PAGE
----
Is organic food a waste of money?
“Organic” is just one of the many labels thrust on the socially conscious, along with “carbon-neutral”, “eco-friendly”, “green”, “fair-trade” and “ethical”. Such labels are powerful marketing tools for the relevant industries, and people are even prepared to pay more if they feel they are doing good, particularly for their health. But are the claimed benefits backed up by evidence and should we be sceptical?
The organic food industry continues to grow in the UK, where it is now worth more than £2 billion, and the same is true globally. Organic food is produced according to industry standards, but is it better for you? Small studies have made various claims about its superior nutrient content and its health benefit, but so far a good-quality review of available evidence has been lacking. Well, I saw the news tonight; that review has now been done, and it is bad news for the organic foodies. A team from the London School of Hygiene and Tropical Medicine was commissioned by the Food Standards Agency to search through over 52 000 articles from the last 50 years. They found 160 relevant studies, 55 of which were of sufficient quality to be included. They found “no evidence of a difference in 8 of the 11 nutrient categories (vitamin C, phenolic compounds, magnesium, potassium, calcium, zinc, copper, and total soluble solids)” between organic and non-organic food. Phosphorus was higher in organic food but nitrogen content was higher in non-organic food, and these differences are likely to be due to the fertilizers used during production. The report concludes that there is unlikely to be a health benefit based on the similar nutrient content of organic and non-organic food. The Soil Association, unsurprisingly, want more longitudinal research.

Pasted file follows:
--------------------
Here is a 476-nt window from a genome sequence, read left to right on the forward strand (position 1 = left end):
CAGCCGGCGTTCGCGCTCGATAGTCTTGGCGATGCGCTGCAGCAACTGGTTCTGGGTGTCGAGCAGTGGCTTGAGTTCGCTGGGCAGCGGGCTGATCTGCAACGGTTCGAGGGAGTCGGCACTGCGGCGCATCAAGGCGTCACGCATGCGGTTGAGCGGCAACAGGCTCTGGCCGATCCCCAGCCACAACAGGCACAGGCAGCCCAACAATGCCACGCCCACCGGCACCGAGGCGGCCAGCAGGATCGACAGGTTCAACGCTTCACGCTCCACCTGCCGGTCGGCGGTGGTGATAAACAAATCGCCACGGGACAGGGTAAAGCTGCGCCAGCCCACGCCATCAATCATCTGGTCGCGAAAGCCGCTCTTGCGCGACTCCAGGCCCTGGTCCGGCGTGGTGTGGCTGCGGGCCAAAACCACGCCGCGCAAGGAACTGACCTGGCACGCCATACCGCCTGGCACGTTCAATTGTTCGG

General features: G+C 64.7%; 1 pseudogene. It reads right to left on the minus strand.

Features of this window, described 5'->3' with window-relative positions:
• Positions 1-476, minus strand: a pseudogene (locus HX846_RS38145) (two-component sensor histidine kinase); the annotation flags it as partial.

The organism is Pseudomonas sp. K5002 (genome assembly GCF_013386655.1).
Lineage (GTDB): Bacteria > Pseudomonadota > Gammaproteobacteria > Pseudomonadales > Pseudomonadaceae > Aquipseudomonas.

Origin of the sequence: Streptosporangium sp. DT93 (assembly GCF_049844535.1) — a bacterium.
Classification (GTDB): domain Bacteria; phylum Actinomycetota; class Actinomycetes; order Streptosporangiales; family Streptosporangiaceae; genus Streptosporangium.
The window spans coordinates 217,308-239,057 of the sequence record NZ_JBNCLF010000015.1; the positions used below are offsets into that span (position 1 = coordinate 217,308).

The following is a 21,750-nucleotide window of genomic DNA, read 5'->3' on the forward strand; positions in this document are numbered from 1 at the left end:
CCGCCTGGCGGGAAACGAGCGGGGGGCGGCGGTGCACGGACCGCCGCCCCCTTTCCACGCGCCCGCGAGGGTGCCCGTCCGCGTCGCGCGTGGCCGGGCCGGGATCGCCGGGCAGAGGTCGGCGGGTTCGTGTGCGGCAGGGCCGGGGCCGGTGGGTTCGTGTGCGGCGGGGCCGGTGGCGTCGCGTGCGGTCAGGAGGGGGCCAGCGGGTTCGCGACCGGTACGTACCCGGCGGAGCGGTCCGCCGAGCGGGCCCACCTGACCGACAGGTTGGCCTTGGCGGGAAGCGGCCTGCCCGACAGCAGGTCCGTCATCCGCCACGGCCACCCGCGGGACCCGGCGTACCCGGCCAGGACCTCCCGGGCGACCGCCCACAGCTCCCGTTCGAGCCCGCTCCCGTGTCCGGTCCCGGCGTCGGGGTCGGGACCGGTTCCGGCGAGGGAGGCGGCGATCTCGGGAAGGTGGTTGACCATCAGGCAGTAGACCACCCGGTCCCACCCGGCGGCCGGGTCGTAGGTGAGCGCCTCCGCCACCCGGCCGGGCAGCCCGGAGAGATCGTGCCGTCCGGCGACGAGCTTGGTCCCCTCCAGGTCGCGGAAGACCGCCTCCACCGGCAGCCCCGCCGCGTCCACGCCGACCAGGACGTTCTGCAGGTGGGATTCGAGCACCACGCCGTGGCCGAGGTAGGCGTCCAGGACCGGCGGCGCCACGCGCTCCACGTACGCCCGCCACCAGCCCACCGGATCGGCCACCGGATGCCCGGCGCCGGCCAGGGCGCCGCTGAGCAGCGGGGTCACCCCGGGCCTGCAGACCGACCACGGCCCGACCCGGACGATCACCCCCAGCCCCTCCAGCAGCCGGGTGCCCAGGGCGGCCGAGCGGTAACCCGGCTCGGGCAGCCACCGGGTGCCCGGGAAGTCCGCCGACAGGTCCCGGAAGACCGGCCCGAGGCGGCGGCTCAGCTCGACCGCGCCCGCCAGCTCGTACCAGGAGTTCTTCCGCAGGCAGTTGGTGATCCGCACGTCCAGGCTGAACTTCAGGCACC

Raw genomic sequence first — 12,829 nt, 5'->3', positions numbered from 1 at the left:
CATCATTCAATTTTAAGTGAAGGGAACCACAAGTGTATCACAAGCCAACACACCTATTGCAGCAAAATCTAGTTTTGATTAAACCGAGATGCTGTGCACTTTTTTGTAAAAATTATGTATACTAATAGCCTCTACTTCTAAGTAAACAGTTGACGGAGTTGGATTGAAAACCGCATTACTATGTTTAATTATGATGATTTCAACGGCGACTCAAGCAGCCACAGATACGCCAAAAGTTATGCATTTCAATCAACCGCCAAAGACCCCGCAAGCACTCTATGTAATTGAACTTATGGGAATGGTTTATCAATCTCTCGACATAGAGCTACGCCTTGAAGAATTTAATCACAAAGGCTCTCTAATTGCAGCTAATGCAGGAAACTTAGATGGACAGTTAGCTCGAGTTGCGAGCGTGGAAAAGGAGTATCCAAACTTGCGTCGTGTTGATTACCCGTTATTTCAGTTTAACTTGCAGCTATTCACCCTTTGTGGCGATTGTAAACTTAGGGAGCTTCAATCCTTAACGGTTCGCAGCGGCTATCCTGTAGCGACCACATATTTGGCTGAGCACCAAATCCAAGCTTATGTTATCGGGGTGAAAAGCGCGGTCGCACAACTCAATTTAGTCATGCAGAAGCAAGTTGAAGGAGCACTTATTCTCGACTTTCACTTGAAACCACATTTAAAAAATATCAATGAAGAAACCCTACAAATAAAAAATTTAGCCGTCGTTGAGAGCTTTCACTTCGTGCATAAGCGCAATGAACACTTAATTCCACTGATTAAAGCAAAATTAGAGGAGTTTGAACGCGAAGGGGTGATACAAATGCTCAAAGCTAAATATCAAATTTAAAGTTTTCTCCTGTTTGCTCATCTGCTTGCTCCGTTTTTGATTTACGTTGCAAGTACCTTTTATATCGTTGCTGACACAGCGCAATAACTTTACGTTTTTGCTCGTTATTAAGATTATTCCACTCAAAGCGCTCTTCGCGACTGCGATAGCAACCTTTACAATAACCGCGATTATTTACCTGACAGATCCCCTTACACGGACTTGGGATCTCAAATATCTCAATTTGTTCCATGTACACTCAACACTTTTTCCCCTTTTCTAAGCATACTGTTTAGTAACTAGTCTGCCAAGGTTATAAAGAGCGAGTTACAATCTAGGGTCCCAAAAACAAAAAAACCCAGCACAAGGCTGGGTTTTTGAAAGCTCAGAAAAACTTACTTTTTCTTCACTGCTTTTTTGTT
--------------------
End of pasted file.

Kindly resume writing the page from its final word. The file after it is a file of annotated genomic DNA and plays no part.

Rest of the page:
It is quite fitting that this week’s BMJ included a piece about how citing evidence in scientific articles can actually have a negative impact on the scientific truth due to biases among authors, research institutions and journals. The same must be true for messages in the media. If we hear that organic food is good for our health often enough, we start to believe it.